This weekend featured fantastic games in the opening round of the NBA playoffs. Of the eight games played there were no blowouts and three lower seeds pulled off a Game 1 upset. It would have been four upsets too if Derrick Rose hadn't gone into Berserker Mode and ripped the still-beating hearts out of the Larry Bird's Indiana Pacers with an insane performance not seen in Chicago since You Know Who.
It was fantastic stuff and a reminder of just how far the Phoenix Suns have to go.
While it's always fun to think highly of the players wearing the laundry of your home team, an honest talent comparison with the playoff squads shows just how far the Suns are from being relevant again.
Fortunately, the Suns front office isn't delusional or dishonest about how bad their team is compared to those still playing (and frankly, compared to some of the younger teams as well such as the Kings, Clippers and Timberwolves).
"I don't think any of us deluded ourselves into thinking it was going to be a year like last year when we started, but we all believed we were a playoff team," President of Basketball Operations Lon Babby said at his end of season press conference.
"I think the outcome allows us to (look to see where we can get better) in a way that had we snuck into the playoffs we would have not been honest with ourselves about where this franchise is and where we need to go."
Phew, good thing the Suns traded away Orlando's first round draft pick to get Aaron Brooks so they could get over the hump and make the playoffs which would have caused said team to be dishonest with itself about how far two aging stars could carry an imbalanced squad full of role players.
The future is not bright because the past is dull
Forget about letting Amare Stoudemire walk or the ill-fated Shaquille O`Neal experiment, the Suns are in this position because of mistakes they made with draft picks years ago.
Rajon Rondo could have been Steve Nash's replacement. Serge Ibaka could be filling the power forward role. Rudy Fernandez, still on his rookie deal, could be providing a lot more bang for the buck than the approximately $11 million being paid to wing players Josh Childress and Mickael Pietrus.
All those things are "ancient" history, except now we also have to hope the Rockets strikeout with the low-20's pick the Suns' gifted them along with triple-double machine (slight exaggeration), Goran Dragic.
The only recent draft pick the team has left with any hope of contributing in the near future is second rounder Gani Lawal who tore his ACL this season. (Assuming the Suns have given up on Robin Lopez as most near the organization believe.)
It's going to take a combination of luck and the kind of creative skill and patience heretofore not seen by Robert Sarver's franchise to return to the Suns to glory. Even when the Sarver landed Nash in 2004 he already had the benefit of a core group young studs (Amare Stoudemire, Shawn Marion and Joe Johnson) to build around. No such core exists now.
No team is perfect and the Suns have had successes too. Channing Frye, Grant Hill and Jared Dudley certainly were positive moves made under Steve Kerr's watch and keeping Steve Nash since 2004 has to count for something (especially considering all the other All-Stars the team has cycled through the revolving roster).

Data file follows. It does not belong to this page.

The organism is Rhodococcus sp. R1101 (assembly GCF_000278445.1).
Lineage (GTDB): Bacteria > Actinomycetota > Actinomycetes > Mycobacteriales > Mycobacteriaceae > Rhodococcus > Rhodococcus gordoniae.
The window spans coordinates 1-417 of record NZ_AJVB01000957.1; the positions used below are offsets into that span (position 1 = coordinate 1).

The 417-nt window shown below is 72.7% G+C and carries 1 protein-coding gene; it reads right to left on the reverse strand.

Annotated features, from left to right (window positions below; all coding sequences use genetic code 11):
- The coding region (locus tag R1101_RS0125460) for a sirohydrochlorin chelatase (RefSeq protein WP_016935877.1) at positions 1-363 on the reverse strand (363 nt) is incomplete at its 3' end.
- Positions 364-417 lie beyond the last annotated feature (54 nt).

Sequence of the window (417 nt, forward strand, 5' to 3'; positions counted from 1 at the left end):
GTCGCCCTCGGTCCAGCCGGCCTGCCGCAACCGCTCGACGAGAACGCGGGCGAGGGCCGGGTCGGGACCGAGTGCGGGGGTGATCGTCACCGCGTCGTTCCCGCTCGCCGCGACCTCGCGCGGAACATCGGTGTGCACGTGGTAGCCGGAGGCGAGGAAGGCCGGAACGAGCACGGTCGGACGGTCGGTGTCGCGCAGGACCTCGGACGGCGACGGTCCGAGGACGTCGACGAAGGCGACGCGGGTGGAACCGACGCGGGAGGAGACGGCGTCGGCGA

But recent history does not bode well for the future and that's what really matters here.
For example, in just six months last year this organization turned Leandro Barbosa (owed ~$14.7 million) into Hedo Turkoglu (owed ~$39 million). They then parlayed Hedo along with Jason Richardson's expiring contract and the enigma known as Earl Clark into the right to pay Vince Carter and Pietrus a combined ~$32.1 million with the prize being Marcin Gortat's $27.5 million obligation.
Gortat is a guy the team touts as being a center in the tier below elite level which seems a bit on the optimistic side. But still, the reward at the end of all those moves is a guy who's at best, not an elite player. Please take note of how many teams are in the playoffs featuring non-elite players at their core.
To recap, that's $14.7 million owed LB thru 2012 plus JRich's expiring $14.4 million deal into $32.1 million of wasted salary (Carter and Pietrus) all to get a non-elite player (Gortat, $27.5 million) with a limited, but so far impressive, track record.
Throw in the Dragic and Orlando's first round pick for Brooks deal and net result is trading ~$29 million in salary and a low 20's pick for ~$60 million in salary plus a two month rental of Aaron Brooks and his restricted free agent rights. That is not a path to success in the NBA.
Brilliance like that doesn't earn trust which is exactly what the newest front office (the fourth since 2006) needs more than ever from its fans. But as Babby said, "The proof is going to be in the pudding and the pudding is still cooking."
Indeed the pudding is still cooking and probably the best we can hope for now is patience. That commodity has been in shortest supply by the transactionally oriented owner.
Add to all this the prospect of an extended lockout starting July 1 and pro (mens') basketball in Phoenix is set to drop way off the sporting radar. Barring some kind of negotiation miracle, it might be well into 2012 before we even see the Suns play again and it will certainly take a different kind of miracle for the team to be back in the mix of NBA contenders.
Forget contending, let's just hope the next series of moves reverse the trend and start things going in the right direction. That would be some yummy pudding even if it's not fully coooked.